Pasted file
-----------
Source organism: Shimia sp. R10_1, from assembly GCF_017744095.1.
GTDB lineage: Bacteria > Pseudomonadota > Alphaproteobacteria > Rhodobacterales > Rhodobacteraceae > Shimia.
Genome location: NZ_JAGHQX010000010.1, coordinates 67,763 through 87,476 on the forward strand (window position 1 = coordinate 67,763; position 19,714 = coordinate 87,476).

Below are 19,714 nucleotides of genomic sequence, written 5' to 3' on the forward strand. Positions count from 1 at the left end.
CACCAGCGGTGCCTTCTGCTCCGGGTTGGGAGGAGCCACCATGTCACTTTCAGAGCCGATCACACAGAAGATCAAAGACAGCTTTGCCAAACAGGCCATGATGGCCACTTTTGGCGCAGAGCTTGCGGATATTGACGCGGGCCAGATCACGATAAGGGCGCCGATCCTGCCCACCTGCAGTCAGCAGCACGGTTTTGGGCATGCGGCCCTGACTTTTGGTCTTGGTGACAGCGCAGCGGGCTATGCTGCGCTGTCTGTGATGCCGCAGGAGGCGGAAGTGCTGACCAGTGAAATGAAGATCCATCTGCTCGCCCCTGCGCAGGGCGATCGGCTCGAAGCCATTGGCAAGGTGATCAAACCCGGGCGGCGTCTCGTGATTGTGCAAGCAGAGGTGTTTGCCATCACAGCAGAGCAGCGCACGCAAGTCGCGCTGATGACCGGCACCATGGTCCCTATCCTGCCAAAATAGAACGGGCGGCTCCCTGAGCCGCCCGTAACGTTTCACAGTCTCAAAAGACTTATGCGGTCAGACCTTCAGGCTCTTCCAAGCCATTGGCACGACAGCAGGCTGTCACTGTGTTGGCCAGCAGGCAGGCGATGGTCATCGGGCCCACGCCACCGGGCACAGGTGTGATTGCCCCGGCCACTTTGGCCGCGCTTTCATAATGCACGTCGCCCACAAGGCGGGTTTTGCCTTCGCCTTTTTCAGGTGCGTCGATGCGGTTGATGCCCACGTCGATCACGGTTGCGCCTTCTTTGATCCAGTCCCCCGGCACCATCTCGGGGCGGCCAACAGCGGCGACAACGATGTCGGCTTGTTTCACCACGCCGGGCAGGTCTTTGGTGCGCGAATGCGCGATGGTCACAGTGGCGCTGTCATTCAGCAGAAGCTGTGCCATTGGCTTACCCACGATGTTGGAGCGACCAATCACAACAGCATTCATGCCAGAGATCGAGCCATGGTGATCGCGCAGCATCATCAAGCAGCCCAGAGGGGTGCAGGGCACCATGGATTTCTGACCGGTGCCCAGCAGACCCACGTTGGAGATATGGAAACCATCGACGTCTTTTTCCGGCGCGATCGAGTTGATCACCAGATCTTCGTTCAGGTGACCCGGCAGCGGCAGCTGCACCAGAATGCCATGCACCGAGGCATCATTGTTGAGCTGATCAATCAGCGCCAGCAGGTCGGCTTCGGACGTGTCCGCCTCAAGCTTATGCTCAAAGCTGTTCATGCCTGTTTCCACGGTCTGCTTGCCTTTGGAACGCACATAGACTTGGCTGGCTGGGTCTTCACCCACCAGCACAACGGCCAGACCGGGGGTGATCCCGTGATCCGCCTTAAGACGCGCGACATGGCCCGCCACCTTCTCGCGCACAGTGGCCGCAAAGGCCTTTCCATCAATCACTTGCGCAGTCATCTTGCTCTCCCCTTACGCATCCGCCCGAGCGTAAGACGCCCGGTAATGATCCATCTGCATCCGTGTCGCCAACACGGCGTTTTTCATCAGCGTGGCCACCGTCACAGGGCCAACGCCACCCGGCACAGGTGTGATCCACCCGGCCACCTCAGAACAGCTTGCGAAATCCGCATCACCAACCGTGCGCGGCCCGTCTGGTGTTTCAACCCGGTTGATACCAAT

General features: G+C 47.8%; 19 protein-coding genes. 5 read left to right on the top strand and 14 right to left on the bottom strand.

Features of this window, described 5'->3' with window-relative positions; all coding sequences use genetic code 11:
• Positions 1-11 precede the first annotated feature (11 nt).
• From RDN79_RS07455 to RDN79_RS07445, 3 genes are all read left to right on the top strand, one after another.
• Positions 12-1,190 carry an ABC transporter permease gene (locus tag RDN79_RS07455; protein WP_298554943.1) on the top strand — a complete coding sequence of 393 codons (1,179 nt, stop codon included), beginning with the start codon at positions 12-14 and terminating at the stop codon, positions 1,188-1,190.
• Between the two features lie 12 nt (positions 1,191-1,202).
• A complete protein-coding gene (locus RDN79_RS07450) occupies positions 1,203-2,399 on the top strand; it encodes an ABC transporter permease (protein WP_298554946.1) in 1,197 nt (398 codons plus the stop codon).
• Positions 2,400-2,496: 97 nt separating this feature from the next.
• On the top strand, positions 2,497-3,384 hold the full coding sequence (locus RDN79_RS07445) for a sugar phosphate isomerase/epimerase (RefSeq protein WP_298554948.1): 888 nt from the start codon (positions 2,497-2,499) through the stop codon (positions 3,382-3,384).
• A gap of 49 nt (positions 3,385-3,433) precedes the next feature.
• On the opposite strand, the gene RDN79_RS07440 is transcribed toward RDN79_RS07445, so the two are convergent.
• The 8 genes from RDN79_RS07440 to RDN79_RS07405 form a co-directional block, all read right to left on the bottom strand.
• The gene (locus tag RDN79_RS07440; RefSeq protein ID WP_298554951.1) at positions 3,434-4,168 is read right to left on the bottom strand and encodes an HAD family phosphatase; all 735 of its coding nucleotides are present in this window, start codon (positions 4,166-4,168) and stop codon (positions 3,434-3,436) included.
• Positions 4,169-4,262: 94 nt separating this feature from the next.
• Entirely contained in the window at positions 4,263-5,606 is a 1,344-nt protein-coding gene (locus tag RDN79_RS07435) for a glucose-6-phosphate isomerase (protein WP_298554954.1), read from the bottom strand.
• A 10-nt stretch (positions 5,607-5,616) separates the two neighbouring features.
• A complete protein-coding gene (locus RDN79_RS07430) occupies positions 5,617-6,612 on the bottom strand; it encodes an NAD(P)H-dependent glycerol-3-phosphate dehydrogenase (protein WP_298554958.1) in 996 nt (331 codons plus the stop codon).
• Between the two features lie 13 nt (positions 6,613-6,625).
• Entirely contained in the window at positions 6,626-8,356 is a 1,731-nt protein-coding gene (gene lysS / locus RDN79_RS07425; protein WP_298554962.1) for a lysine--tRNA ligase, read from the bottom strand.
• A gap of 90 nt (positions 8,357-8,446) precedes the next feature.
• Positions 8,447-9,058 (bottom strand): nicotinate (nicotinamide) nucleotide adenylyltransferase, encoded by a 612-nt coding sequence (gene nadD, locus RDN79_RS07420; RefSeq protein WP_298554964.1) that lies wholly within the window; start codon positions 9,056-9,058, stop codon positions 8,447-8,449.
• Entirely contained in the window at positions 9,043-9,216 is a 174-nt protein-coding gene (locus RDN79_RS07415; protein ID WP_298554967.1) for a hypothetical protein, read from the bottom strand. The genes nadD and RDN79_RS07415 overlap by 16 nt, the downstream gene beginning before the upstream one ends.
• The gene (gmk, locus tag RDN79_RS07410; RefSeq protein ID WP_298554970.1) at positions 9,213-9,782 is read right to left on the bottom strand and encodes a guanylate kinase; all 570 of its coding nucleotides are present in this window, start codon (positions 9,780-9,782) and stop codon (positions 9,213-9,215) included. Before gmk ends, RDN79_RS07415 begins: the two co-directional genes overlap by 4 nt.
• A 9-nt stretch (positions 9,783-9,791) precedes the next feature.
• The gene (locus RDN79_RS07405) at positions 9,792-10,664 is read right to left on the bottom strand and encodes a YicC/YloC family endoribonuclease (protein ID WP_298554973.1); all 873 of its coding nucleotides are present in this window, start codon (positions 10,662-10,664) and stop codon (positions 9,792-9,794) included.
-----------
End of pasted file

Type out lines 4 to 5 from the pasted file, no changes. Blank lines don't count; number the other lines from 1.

Below are 19,714 nucleotides of genomic sequence, written 5' to 3' on the forward strand. Positions count from 1 at the left end.
CACCAGCGGTGCCTTCTGCTCCGGGTTGGGAGGAGCCACCATGTCACTTTCAGAGCCGATCACACAGAAGATCAAAGACAGCTTTGCCAAACAGGCCATGATGGCCACTTTTGGCGCAGAGCTTGCGGATATTGACGCGGGCCAGATCACGATAAGGGCGCCGATCCTGCCCACCTGCAGTCAGCAGCACGGTTTTGGGCATGCGGCCCTGACTTTTGGTCTTGGTGACAGCGCAGCGGGCTATGCTGCGCTGTCTGTGATGCCGCAGGAGGCGGAAGTGCTGACCAGTGAAATGAAGATCCATCTGCTCGCCCCTGCGCAGGGCGATCGGCTCGAAGCCATTGGCAAGGTGATCAAACCCGGGCGGCGTCTCGTGATTGTGCAAGCAGAGGTGTTTGCCATCACAGCAGAGCAGCGCACGCAAGTCGCGCTGATGACCGGCACCATGGTCCCTATCCTGCCAAAATAGAACGGGCGGCTCCCTGAGCCGCCCGTAACGTTTCACAGTCTCAAAAGACTTATGCGGTCAGACCTTCAGGCTCTTCCAAGCCATTGGCACGACAGCAGGCTGTCACTGTGTTGGCCAGCAGGCAGGCGATGGTCATCGGGCCCACGCCACCGGGCACAGGTGTGATTGCCCCGGCCACTTTGGCCGCGCTTTCATAATGCACGTCGCCCACAAGGCGGGTTTTGCCTTCGCCTTTTTCAGGTGCGTCGATGCGGTTGATGCCCACGTCGATCACGGTTGCGCCTTCTTTGATCCAGTCCCCCGGCACCATCTCGGGGCGGCCAACAGCGGCGACAACGATGTCGGCTTGTTTCACCACGCCGGGCAGGTCTTTGGTGCGCGAATGCGCGATGGTCACAGTGGCGCTGTCATTCAGCAGAAGCTGTGCCATTGGCTTACCCACGATGTTGGAGCGACCAATCACAACAGCATTCATGCCAGAGATCGAGCCATGGTGATCGCGCAGCATCATCAAGCAGCCCAGAGGGGTGCAGGGCACCATGGATTTCTGACCGGTGCCCAGCAGACCCACGTTGGAGATATGGAAACCATCGACGTCTTTTTCCGGCGCGATCGAGTTGATCACCAGATCTTCGTTCAGGTGACCCGGCAGCGGCAGCTGCACCAGAATGCCATGCACCGAGGCATCATTGTTGAGCTGATCAATCAGCGCCAGCAGGTCGGCTTCGGACGTGTCCGCCTCAAGCTTATGCTCAAAGCTGTTCATGCCTGTTTCCACGGTCTGCTTGCCTTTGGAACGCACATAGACTTGGCTGGCTGGGTCTTCACCCACCAGCACAACGGCCAGACCGGGGGTGATCCCGTGATCCGCCTTAAGACGCGCGACATGGCCCGCCACCTTCTCGCGCACAGTGGCCGCAAAGGCCTTTCCATCAATCACTTGCGCAGTCATCTTGCTCTCCCCTTACGCATCCGCCCGAGCGTAAGACGCCCGGTAATGATCCATCTGCATCCGTGTCGCCAACACGGCGTTTTTCATCAGCGTGGCCACCGTCACAGGGCCAACGCCACCCGGCACAGGTGTGATCCACCCGGCCACCTCAGAACAGCTTGCGAAATCCGCATCACCAACCGTGCGCGGCCCGTCTGGTGTTTCAACCCGGTTGATACCAAT